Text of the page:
From Edmund Randolph
Richmond April 4 1787.
My dear sir
Genl. Washington is prevailed upon to agree to go to Phila. if his health will permit. He is at present afflicted with the rheumatism, so as to be unable to move himself in his bed sometimes, and often to raise his hand to his head. He purposes to travel earlier than for the meeting, that he may apologize to the Cincinnati for his refusal of their presidency.1
Mr. Jay’s report on the treaty will bring the question to a crisis.2 But will not this add a fresh reason here against the reform of the confedn.? I rejoice for our national honor, that it has been confirmed by congress; and therefore assist it with readiness altho’ it might have been better to postpone it to the end of the year, if our foreign connections would have permitted.
But does the establishment of the treaty as a law provide certainly for the recovery of the debts? Ought it not to be paramount to law; or at least to be one of those laws, which are in my opinion beyond repeal, from being combined with a compact? Again how will the Virginia debts not reduced to specialties3 be proved? The declaring of the treaty to be a law will not revive the 5. Geo. 1.4
Colo. R. H. Lee refuses to join us; alledging for excuse his feeble health, the impossibility of leaving home before June, and his purpose to press to congress. He says however that he is willing to confide himself to his associates.5
Marshall is elected by a great vote:6 and the other elections will proceed from different prospects in the voters. Paper money or not seems to agitate the generality of the counties. In Albemarle J. Nicholas has surrendered from despondence. Mr. Edwd. Carter will succeed him, and it is doubtful, whether Colo. Nicholas’s instalments have not endangered his election. Mr. Brackenridge is his competitor.7
It is believed, that Mr. H. has convinced the people of P. Edwd, that an emission is necessary.8
Adieu—see the public letters for papers.
P. S. Shd. the Maryland assembly have risen, (as it is said) witht. appointg deputies, and be called only on the 20th of May, need I go on to be at Phila. earlier than the time of the probable junction of their delegates? I ask this, as I rather wish to carry my family, than to leave them to follow.9
RC (DLC). Addressed by Randolph. Franked. Docketed by JM.
1. See Randolph to JM, 7 Mar. 1787, n. 2. Randolph was reporting the substance of Washington’s letter to him of 28 Mar. 1787 (Fitzpatrick, Writings of Washington description begins John C. Fitzpatrick, ed., The Writings of George Washington, from the Original Sources, 1745–1799 (39 vols.; Washington, 1931–44). description ends , XXIX, 186–88).
3. A debt by specialty or special contract is “a debt due, or acknowledged to be due, by some deed or instrument under seal” (Black’s Law Dictionary [4th ed. rev.], p. 491).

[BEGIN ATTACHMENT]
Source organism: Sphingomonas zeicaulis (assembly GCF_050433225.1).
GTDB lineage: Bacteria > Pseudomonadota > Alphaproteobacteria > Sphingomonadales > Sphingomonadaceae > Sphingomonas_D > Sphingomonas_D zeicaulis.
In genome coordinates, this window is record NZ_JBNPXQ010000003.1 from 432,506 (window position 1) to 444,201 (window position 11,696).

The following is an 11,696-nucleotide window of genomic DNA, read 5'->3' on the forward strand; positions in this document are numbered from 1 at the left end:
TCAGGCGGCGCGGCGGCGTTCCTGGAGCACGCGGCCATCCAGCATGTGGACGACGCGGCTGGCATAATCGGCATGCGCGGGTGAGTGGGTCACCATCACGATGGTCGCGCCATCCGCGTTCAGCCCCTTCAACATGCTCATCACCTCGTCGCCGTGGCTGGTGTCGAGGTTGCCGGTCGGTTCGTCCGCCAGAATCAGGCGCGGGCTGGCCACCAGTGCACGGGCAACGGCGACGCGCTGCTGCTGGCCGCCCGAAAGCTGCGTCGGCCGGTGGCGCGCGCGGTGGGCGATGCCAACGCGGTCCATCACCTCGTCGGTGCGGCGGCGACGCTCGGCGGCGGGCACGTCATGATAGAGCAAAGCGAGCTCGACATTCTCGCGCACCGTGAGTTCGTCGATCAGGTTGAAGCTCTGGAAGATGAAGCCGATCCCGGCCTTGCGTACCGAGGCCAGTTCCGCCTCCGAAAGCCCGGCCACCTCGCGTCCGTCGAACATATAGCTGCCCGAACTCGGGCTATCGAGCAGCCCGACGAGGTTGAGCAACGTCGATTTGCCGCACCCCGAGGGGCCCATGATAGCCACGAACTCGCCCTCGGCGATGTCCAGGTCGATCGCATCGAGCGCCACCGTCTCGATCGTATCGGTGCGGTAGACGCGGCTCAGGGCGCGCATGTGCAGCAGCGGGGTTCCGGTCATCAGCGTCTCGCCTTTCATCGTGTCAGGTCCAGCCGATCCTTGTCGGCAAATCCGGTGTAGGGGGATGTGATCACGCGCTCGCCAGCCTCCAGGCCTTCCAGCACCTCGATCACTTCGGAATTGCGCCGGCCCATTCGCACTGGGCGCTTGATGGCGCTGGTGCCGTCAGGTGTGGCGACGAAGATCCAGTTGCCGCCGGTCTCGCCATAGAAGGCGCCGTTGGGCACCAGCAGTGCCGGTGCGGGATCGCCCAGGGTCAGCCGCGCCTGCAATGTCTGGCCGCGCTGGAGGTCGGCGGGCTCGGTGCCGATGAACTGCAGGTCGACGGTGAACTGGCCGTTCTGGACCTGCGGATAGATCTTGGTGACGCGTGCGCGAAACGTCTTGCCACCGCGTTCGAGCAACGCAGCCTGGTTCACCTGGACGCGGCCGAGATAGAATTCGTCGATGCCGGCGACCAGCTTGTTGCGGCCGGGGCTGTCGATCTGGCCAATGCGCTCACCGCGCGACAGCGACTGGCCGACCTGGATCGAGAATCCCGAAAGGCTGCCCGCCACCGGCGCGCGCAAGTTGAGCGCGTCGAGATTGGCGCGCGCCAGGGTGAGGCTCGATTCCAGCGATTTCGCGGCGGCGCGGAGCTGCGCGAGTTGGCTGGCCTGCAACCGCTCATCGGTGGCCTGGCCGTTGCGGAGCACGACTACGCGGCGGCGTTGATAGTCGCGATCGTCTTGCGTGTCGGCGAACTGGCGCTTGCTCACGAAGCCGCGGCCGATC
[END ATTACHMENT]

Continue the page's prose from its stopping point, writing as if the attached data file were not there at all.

4. Randolph’s citation of the British statute is apparently incorrect. He evidently referred to that of 5 George II, c. 7 (1732): “An Act for the more easy Recovery of Debts in his Majesty’s Plantations and Colonies in America” (Statutes at Large, VI , 74–75). This act enabled persons residing in Great Britain to verify plantation debts owed to them by means of an oath before the mayor or chief magistrate of the city, town, or borough in which, or near to which, they resided. The editors owe this reference to Professor Wilfred J. Ritz, School of Law, Washington and Lee University, Lexington, Virginia.
6. John Marshall represented Henrico County in the House of Delegates at the October 1787 session (Swem and Williams, Register description begins Earl G. Swem and John W. Williams, eds., A Register of the General Assembly of Virginia, 1776–1918, and of the Constitutional Conventions (Richmond, 1918). description ends , p. 26).
7. See Randolph to JM, 22 Mar. 1787, n. 7. John Nicholas, who had represented Albemarle County along with his brother George at the October 1786 session, was defeated by Edward Carter the next year (Swem and Williams, Register description begins Earl G. Swem and John W. Williams, eds., A Register of the General Assembly of Virginia, 1776–1918, and of the Constitutional Conventions (Richmond, 1918). description ends , pp. 23, 26). On George Nicholas’s attempt to secure passage of a bill for the annual installment of debts, see The General Assembly Session of October 1786, Editorial Note. Nicholas was reelected and pursued his “favourite Child” at the next session (Alexander Donald to Jefferson, 12 Nov. 1787, Boyd, Papers of Jefferson description begins Julian P. Boyd et al., eds., The Papers of Thomas Jefferson (19 vols. to date; Princeton, N. J., 1950——). description ends , XII, 346). “Mr. Brackenridge” was probably John Breckinridge, the Kentucky statesman of a later period, who in 1787 lived in Albemarle County (Lowell H. Harrison, John Breckinridge, Jeffersonian Republican [Louisville, 1969], pp. 23, 28).
8. The freeholders of Prince Edward County elected Patrick Henry to the House of Delegates for the October 1787 session (Swem and Williams, Register description begins Earl G. Swem and John W. Williams, eds., A Register of the General Assembly of Virginia, 1776–1918, and of the Constitutional Conventions (Richmond, 1918). description ends , p. 27). Though an emission of paper money had been resoundingly defeated at the last session, Randolph was fearful that “a certain popular leader” might “espouse it” during the coming year (Randolph to Jefferson, 28 Jan. 1787, Boyd, Papers of Jefferson description begins Julian P. Boyd et al., eds., The Papers of Thomas Jefferson (19 vols. to date; Princeton, N. J., 1950——). description ends , XI, 84).